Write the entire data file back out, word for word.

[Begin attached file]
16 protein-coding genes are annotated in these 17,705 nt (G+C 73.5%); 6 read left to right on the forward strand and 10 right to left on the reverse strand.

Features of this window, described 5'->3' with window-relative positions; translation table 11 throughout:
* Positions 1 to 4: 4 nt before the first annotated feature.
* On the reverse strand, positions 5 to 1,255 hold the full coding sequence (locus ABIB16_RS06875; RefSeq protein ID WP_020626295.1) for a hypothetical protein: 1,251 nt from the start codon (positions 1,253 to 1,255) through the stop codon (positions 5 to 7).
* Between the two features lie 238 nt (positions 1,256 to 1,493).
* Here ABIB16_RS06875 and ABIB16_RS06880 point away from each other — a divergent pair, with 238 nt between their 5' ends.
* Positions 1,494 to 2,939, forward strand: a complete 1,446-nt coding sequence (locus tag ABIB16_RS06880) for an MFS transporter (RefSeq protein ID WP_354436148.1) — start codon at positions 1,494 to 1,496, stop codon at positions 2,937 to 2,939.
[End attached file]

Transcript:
16 protein-coding genes are annotated in these 17,705 nt (G+C 73.5%); 6 read left to right on the forward strand and 10 right to left on the reverse strand.

Features of this window, described 5'->3' with window-relative positions; translation table 11 throughout:
* Positions 1 to 4: 4 nt before the first annotated feature.
* On the reverse strand, positions 5 to 1,255 hold the full coding sequence (locus ABIB16_RS06875; RefSeq protein ID WP_020626295.1) for a hypothetical protein: 1,251 nt from the start codon (positions 1,253 to 1,255) through the stop codon (positions 5 to 7).
* Between the two features lie 238 nt (positions 1,256 to 1,493).
* Here ABIB16_RS06875 and ABIB16_RS06880 point away from each other — a divergent pair, with 238 nt between their 5' ends.
* Positions 1,494 to 2,939, forward strand: a complete 1,446-nt coding sequence (locus tag ABIB16_RS06880) for an MFS transporter (RefSeq protein ID WP_354436148.1) — start codon at positions 1,494 to 1,496, stop codon at positions 2,937 to 2,939.